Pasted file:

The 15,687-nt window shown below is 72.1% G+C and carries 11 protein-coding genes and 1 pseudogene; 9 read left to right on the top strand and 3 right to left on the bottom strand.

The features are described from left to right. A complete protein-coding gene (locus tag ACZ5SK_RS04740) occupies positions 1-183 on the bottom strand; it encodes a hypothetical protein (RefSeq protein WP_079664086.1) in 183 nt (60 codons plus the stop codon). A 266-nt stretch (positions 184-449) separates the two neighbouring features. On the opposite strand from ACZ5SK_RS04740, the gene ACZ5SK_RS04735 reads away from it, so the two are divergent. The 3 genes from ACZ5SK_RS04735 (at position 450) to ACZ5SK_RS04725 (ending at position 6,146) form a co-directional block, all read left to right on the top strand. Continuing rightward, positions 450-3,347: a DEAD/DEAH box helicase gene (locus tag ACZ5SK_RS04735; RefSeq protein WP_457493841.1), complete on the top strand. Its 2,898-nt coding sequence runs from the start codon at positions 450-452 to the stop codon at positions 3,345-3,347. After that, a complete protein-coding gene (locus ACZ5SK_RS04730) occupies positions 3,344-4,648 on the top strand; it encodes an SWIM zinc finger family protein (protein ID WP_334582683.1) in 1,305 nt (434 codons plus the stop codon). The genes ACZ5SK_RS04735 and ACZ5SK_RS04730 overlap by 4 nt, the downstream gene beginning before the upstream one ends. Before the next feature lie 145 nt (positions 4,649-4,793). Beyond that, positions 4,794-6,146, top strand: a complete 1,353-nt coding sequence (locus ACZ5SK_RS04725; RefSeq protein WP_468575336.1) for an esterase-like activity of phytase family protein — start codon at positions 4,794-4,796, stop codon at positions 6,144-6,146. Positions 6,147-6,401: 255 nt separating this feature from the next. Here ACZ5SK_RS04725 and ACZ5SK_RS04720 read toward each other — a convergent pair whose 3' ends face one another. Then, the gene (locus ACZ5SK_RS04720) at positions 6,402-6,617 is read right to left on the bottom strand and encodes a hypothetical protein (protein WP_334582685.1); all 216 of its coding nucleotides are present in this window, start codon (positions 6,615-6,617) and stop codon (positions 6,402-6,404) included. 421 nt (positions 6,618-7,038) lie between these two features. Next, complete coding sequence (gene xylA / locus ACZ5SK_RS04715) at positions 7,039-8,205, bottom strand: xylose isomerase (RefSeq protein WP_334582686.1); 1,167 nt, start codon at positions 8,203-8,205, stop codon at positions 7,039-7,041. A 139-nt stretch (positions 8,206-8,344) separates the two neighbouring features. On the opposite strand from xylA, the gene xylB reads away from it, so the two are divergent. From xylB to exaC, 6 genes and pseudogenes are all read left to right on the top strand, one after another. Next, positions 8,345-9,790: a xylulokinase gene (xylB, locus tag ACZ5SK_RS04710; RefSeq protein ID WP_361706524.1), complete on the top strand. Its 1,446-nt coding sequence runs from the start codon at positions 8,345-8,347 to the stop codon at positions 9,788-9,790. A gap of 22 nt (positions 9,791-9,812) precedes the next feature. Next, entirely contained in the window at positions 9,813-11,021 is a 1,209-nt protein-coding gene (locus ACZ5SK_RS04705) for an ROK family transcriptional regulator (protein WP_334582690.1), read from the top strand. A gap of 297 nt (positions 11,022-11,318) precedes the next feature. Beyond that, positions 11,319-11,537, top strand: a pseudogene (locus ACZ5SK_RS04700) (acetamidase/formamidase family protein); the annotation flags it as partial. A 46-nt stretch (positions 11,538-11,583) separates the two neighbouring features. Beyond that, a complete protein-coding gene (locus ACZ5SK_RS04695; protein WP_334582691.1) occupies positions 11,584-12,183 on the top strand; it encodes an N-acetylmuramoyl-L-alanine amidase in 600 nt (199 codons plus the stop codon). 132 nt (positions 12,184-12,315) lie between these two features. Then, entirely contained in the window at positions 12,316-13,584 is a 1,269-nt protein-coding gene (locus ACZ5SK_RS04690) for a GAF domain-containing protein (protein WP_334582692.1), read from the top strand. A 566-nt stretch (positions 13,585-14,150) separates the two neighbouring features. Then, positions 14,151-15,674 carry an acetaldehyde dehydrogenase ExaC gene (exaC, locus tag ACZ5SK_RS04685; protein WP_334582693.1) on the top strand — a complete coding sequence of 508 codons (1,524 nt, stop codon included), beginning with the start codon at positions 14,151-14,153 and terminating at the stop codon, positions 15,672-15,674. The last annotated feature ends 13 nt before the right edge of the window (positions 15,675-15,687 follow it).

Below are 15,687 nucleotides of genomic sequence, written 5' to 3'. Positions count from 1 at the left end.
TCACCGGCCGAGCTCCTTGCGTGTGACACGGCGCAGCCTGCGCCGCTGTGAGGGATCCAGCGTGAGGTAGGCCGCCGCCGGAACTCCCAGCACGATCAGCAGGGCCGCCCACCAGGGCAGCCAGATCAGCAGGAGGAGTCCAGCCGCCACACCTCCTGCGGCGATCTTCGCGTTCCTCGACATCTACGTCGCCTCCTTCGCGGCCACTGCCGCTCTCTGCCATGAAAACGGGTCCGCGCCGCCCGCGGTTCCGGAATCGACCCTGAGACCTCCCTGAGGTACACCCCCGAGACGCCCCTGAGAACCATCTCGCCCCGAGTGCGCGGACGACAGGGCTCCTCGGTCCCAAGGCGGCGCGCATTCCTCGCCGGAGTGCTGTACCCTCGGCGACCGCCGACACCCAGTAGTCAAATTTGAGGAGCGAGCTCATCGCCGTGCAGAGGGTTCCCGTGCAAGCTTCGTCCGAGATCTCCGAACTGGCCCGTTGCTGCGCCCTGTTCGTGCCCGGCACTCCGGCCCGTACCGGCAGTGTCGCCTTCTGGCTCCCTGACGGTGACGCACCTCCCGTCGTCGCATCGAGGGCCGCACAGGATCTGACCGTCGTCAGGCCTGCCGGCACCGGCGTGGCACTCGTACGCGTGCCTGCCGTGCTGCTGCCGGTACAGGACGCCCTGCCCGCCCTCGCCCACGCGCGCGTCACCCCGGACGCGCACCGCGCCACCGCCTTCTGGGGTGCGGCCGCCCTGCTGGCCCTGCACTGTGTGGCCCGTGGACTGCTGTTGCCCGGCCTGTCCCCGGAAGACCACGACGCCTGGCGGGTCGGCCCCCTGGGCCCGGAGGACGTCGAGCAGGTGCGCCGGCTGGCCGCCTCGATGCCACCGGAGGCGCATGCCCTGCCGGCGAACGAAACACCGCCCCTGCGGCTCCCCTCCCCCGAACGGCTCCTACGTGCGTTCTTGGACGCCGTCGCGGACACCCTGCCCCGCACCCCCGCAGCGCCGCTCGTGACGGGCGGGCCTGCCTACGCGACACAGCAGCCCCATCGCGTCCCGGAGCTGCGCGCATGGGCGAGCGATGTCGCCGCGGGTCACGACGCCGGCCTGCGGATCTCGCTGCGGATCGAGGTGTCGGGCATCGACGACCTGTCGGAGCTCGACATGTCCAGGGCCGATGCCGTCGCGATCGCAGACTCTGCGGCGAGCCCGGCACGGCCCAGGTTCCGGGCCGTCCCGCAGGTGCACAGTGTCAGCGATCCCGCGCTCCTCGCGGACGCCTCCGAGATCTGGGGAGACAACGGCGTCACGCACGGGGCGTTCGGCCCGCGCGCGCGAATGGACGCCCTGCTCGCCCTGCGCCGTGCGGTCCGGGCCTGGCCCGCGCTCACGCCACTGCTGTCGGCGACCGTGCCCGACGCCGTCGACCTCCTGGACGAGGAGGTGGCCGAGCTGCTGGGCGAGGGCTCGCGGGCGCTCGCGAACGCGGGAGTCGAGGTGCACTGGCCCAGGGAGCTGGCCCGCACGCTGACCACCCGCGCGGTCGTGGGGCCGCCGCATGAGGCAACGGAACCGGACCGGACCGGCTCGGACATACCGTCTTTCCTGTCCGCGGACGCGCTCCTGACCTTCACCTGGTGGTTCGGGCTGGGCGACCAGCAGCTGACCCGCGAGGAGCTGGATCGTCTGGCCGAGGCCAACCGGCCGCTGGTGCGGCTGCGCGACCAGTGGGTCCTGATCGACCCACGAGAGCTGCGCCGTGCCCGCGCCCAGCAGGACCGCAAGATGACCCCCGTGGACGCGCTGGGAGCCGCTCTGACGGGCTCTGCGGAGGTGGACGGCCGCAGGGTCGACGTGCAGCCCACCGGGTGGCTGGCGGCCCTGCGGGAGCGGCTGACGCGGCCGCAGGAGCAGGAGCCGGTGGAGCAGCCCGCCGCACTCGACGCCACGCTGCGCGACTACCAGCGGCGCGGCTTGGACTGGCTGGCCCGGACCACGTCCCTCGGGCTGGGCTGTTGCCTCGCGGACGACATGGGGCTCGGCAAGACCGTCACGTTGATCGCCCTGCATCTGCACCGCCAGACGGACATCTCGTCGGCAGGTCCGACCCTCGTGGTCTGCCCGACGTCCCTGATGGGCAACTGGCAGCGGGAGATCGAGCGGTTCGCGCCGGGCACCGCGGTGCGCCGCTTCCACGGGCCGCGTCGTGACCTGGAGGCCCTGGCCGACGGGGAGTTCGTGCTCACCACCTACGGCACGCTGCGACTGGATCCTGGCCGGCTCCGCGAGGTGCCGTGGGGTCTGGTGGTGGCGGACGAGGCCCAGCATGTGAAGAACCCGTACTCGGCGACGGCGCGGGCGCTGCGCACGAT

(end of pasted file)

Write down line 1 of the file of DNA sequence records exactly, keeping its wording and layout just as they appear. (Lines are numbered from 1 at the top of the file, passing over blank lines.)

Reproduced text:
The 15,687-nt window shown below is 72.1% G+C and carries 11 protein-coding genes and 1 pseudogene; 9 read left to right on the top strand and 3 right to left on the bottom strand.